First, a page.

Schrodinger and his cat
Who was Schrodinger?
What was special about his cat?
And did the FCA really give it a credit licence?
“One can even set up quite ridiculous cases,” Schrödinger wrote. “A cat is locked up in a steel chamber, along with the following device …”
Feline lovers should look away now.
Tip – Always be suspicious of anyone called Schrodinger offering holiday accommodation to your pets.
His device included radioactive material which was placed by a Geiger counter. This was set to trigger the breaking of a vial of deadly acid the moment the vial was compromised by the effect of the decaying radioactive material. The cat would die immediately.
It is worth pointing out that this was a thought experiment rather than a hobby.
It was designed to highlight how silly Schrodinger thought a prevailing theory of quantum physics was. Broadly, that particles in a quantum system existed in a state of superposition until they were observed. At this time, they took their decided state.
In Schrodinger’s ‘ridiculous case’, the ‘undecided position’ of a particle colliding with the counter would both hit and not hit it at any one moment. This would also mean that our unfortunate and hidden cat existed in a state of being alive and dead at the same time as well.
It was only once the cat is observed by the outside world that its state is decided as being dead or alive.
Schrodinger’s cat’s loans
However, neither Schrodinger nor his contemporaries (such as Einstein) considered the following thought experiment.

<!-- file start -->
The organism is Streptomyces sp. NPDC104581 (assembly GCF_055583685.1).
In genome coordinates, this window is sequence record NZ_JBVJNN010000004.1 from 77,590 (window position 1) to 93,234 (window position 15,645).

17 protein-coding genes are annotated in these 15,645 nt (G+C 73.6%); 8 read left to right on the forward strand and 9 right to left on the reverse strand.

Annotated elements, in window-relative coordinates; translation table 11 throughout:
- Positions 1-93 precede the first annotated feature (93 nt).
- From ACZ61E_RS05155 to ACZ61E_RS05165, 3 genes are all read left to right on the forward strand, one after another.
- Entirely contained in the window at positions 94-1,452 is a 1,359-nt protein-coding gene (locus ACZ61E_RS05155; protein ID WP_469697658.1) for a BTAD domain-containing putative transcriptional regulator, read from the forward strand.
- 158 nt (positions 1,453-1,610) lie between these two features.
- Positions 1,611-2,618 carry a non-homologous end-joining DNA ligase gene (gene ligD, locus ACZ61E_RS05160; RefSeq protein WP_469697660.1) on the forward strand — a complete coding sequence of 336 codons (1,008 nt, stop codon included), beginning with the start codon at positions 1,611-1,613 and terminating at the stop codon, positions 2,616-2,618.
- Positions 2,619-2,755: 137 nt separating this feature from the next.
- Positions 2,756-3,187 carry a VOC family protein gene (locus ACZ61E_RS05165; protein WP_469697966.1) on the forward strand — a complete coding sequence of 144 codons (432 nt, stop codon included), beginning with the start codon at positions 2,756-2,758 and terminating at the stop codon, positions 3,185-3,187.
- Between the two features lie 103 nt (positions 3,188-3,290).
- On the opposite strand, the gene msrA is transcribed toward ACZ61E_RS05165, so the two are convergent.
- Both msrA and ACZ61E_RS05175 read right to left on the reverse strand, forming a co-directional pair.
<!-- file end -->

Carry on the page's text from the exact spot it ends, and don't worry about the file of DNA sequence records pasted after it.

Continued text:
In addition to the above experiment, the cat (with nothing better to do sitting in the box) issued a number of so-called loans to its cat friends.
These loans are also part of a quantum system and exist in a state of superposition – as loans or non-loans.
The state of the loan, however, in this experiment is determined not merely when it is observed by the world but also by who observes it.
For example, if one part of HMRC looks at the loan then they will determine that the state of the loan is that of non-loan. They will shortly ask the borrowers to pay tax on the amounts using a new piece of legislation called the loan charge. Either using this to collect the cash or as a stick to beat people in to settlement with.
The cat in the box will have lots of angry cat friends.
However, when the capital tax team at HMRC observe the same experiment they conclude that the loans that their colleagues thought were non-loans were genuine loans and ask for money from the cat borrowers.
The cat in the box has angrier cat friends.
However, an older alley cat comes along. Probably with an eye missing. And mange. He has lived in many boxes over the years and, despite the threat of the acid, managed to make a lot of money by making many loans, marketed as non-loans that wouldn’t need to be paid back.
He decides to offer the cat in the box a few quid for the so-called loans. He is fully aware that the others observing the experiment have thought they are both loans and non-loans. He used to think say they were non-loans himself. However, he will write to all those cats stating they owe him money because they now are real loans. But he will take 5%… or 3%… or 2% or whatever he can get.
The cat in the box has lots of even angrier cat friends.
The situation with the loan charge is totally ludicrous. More ludicrous than any torture device concocted by Mr Schrodinger.
Of course, I accept that something can be one thing for legal purposes and perhaps another for tax purposes.
However, can there be such a fundamental difference of the treatment of a payment between taxes? In any event, why would a revenue authority with any pretence of fairness even try to argue this kind of fiscal superposition?
What about the cat?
She’s decided to stay in the box and take its chances with the vial of acid.[Apologies to any physicists – including GCSE physics holders – who have suffered mental harm as a result of this article.]
If you have any queries about this article, the loan charge, or tax in general, then please do get in touch.